Bitcoin's Next Move Might be Decided by Friday's Jobs Report

A recent dovish shift in the outlook for monetary policy has played a sizable role in big gains for both crypto and traditional markets.

AccessTimeIconDec 7, 2023 at 3:57 p.m. UTC
Updated Mar 8, 2024 at 6:22 p.m. UTC
  • Sharply falling interest rates have been a sizable factor in bitcoin's rally to above $40,000.
  • Economic news that reinforces or negates this trend is likely to have a sizable effect on the price.

The U.S. government on Friday will report on the employment situation for November and the data could add fuel to or snuff the recent advance for bitcoin (BTC).

While optimism about what is looking like imminent U.S. regulatory approval of a spot bitcoin ETF is getting most of the attention as the reason for bitcoin's move to $44,000 from $27,000 at the start of October, sharp declines in interest rates have surely played a role.

Rate hopes have sparked gains across traditional markets as well, with the S&P 500 posting an 8.9% advance in November, long-dated bonds nearly erasing what had been historically large year-to-date losses, and gold rising to an all-time high above $2,100 per ounce.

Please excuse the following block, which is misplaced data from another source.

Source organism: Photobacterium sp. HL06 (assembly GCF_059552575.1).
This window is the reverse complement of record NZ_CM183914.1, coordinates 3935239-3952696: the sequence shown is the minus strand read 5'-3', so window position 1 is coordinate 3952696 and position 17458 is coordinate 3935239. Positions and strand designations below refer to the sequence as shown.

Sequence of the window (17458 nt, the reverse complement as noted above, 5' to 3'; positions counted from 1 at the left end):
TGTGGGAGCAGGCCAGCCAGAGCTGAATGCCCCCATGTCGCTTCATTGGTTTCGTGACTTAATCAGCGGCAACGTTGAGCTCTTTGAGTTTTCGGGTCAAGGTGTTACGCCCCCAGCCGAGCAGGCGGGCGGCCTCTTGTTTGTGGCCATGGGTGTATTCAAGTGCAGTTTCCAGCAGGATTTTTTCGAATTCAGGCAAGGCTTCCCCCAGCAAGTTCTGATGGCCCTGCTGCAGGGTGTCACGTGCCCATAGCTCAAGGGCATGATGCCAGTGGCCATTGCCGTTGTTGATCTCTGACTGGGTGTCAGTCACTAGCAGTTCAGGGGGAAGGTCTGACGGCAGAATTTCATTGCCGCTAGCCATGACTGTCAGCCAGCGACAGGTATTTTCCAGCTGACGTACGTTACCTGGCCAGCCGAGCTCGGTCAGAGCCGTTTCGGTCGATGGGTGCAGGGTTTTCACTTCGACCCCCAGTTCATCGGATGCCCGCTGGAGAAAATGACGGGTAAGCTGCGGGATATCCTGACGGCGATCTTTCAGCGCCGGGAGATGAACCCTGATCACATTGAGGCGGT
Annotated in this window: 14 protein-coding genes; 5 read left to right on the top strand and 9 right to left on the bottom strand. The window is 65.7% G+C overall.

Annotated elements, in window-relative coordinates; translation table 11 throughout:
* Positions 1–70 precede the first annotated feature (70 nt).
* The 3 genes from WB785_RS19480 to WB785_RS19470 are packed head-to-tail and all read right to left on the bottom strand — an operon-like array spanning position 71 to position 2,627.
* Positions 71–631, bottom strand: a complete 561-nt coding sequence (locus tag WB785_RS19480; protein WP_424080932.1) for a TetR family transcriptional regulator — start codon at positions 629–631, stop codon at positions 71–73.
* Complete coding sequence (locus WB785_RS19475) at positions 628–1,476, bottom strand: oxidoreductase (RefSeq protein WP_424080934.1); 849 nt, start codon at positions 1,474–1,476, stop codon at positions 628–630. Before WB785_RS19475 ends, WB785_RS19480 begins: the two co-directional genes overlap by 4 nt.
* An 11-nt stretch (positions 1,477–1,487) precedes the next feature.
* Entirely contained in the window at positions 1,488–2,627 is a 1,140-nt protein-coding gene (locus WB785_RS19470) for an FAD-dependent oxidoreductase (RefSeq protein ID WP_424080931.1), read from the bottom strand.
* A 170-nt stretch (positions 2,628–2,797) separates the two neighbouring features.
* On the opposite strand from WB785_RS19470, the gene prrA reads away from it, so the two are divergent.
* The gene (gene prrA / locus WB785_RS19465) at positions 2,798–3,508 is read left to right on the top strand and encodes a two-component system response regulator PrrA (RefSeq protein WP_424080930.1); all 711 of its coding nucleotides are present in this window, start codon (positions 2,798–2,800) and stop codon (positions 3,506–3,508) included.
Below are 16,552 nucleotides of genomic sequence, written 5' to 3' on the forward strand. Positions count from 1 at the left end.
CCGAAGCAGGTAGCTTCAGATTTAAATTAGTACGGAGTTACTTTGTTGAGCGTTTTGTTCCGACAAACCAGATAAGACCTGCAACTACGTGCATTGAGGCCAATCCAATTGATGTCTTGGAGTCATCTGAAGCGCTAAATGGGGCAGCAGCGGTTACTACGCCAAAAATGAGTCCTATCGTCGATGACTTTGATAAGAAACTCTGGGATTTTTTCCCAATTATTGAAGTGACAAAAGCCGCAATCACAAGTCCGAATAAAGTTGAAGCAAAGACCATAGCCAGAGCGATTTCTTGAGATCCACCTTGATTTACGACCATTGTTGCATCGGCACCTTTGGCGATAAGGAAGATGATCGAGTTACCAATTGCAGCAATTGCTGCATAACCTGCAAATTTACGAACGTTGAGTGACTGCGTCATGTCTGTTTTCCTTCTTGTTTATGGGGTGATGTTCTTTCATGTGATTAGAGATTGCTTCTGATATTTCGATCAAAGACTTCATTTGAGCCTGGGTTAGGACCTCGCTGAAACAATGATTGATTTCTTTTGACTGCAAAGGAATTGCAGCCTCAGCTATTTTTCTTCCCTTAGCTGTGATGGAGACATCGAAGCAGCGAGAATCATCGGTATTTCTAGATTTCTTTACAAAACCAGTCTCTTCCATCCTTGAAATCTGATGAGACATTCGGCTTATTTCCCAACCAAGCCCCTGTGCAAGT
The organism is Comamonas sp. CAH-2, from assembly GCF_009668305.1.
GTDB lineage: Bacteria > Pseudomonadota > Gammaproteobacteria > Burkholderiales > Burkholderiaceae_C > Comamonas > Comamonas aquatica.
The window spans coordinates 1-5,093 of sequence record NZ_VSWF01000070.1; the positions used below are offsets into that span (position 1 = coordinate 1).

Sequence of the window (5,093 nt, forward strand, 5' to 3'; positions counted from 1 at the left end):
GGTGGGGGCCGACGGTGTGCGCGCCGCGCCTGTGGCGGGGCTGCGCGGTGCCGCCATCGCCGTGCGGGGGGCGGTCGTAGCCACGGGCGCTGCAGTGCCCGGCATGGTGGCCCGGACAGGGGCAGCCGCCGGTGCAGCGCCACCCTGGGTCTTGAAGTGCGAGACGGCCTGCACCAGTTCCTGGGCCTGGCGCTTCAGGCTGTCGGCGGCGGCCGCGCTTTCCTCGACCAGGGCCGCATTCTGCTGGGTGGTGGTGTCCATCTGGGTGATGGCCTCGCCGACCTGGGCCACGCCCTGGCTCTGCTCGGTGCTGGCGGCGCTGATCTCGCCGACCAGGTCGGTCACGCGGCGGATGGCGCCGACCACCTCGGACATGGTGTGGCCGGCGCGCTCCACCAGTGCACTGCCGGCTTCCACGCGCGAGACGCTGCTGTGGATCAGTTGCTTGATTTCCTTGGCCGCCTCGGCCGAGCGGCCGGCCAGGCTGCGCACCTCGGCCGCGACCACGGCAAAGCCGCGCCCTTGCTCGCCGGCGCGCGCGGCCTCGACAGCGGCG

Lower interest rates are thanks to market expectations that a continued slowdown in inflation and the economy will prompt the U.S. Federal Reserve to not just pause its monetary tightening cycle, but rotate to cutting interest rates as soon as the first quarter of 2024.

While a pause certainly makes plenty of sense, to this point there's been very little evidence that the economy is slowing enough to merit such a quick shift by the central bank. For that, the Federal Reserve would likely need to see a sizable slowdown in employment gains – which are still averaging 212,000 over the past four months – or even one or two negative monthly prints.

Economists are expecting Friday's report to show a job gain of 185,000 in November, with the unemployment rate flat from October at 3.9%. A sizable miss to the downside is likely to reinforce bets about lower interest rates and might provide the fuel for bitcoin's run to $50,000. The flip side, however – jobs added of 200,000 or more – might prompt a reversal of those rate cut bets and take a chunk out of bitcoin's recent rally.


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Stephen  Alpher

Stephen Alpher is CoinDesk's managing editor for Markets. He holds BTC above CoinDesk’s disclosure threshold of $1,000.

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